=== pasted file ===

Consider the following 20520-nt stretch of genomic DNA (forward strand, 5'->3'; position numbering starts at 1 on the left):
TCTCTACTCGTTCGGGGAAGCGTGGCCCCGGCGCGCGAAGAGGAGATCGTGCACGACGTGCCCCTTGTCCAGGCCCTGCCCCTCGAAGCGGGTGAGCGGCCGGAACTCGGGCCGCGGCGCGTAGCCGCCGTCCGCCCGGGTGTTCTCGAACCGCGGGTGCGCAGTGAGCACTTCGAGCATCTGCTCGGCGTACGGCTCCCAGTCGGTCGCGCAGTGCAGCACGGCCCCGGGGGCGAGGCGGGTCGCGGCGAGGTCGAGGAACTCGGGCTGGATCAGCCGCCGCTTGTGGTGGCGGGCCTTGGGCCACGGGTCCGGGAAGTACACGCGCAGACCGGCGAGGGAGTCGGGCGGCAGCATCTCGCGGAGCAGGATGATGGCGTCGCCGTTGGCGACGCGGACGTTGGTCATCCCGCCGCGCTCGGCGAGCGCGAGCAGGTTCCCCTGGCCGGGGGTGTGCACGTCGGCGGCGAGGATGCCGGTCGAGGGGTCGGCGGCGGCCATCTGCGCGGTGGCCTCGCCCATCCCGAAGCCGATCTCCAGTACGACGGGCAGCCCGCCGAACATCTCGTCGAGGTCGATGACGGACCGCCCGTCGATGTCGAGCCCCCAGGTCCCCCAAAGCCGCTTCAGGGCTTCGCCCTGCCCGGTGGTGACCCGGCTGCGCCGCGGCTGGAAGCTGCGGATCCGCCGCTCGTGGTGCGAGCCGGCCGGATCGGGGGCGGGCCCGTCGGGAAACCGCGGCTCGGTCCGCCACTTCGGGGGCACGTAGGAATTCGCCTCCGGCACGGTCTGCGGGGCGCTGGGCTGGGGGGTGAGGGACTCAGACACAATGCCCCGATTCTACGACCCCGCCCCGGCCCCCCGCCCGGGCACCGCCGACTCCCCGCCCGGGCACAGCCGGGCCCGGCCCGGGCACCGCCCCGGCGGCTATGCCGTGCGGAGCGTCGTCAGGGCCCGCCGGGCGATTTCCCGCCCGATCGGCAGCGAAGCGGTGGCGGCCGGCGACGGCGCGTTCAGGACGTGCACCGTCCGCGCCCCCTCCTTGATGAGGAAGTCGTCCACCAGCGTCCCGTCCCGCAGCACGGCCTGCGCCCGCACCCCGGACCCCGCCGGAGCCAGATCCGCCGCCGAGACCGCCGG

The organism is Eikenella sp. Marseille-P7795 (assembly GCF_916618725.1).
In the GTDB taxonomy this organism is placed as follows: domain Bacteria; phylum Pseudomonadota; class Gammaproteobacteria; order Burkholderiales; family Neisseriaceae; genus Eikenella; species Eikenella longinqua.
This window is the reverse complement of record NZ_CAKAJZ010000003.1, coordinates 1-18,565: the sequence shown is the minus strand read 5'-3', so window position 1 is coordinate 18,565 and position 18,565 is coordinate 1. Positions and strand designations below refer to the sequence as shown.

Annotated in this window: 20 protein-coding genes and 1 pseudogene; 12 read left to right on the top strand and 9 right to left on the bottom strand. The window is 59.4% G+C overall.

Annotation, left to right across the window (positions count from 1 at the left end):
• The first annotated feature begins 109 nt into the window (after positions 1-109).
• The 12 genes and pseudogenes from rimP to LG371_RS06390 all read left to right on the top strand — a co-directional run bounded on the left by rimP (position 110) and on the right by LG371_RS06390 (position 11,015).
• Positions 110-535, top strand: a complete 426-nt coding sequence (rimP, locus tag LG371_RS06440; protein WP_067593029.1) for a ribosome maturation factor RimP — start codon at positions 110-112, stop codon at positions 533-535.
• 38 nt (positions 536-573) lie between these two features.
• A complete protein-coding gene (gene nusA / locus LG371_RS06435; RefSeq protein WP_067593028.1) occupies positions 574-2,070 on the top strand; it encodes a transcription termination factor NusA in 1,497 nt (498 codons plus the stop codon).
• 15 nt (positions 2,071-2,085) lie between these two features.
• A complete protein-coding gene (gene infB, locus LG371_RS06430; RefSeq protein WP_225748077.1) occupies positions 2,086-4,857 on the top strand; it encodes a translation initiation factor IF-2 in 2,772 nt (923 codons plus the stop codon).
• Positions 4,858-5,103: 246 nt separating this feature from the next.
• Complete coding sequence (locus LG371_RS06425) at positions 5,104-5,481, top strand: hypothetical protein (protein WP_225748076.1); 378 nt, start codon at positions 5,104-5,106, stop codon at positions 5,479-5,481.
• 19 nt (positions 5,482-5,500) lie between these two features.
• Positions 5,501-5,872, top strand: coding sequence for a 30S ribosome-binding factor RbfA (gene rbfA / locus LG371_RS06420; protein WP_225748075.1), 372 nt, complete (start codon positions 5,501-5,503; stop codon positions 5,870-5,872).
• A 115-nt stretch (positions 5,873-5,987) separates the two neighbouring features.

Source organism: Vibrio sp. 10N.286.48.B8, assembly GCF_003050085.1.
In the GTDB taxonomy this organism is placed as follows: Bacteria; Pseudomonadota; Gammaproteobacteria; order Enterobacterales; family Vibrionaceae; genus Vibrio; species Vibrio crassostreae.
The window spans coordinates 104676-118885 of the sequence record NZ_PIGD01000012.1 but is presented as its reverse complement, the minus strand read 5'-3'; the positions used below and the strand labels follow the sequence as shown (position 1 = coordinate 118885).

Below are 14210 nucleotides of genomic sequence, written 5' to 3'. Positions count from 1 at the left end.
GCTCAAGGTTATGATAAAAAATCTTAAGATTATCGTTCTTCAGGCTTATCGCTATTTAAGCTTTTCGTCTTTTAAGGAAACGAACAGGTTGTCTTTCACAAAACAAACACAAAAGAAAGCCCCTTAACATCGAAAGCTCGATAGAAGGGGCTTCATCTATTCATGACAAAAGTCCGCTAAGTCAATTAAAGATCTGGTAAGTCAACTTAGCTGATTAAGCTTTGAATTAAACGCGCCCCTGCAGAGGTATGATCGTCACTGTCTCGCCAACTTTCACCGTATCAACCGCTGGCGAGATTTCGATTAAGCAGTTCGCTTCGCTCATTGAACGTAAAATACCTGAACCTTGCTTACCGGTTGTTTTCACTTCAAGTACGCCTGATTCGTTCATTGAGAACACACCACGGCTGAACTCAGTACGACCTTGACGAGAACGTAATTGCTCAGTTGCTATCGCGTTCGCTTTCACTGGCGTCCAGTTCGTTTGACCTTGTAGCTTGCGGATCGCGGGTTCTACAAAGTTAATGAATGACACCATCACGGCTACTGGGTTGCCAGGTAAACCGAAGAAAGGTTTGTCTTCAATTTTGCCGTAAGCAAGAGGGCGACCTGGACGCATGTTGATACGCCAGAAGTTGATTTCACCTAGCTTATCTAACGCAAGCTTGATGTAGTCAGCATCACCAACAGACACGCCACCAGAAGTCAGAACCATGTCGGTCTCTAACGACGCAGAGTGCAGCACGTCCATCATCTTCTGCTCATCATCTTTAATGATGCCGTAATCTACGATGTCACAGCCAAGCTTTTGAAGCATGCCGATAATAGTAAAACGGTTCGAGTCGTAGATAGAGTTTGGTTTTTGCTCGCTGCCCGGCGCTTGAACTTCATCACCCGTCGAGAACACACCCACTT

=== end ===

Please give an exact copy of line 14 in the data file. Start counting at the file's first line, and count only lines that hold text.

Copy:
• A complete protein-coding gene (gene infB, locus LG371_RS06430; RefSeq protein WP_225748077.1) occupies positions 2,086-4,857 on the top strand; it encodes a translation initiation factor IF-2 in 2,772 nt (923 codons plus the stop codon).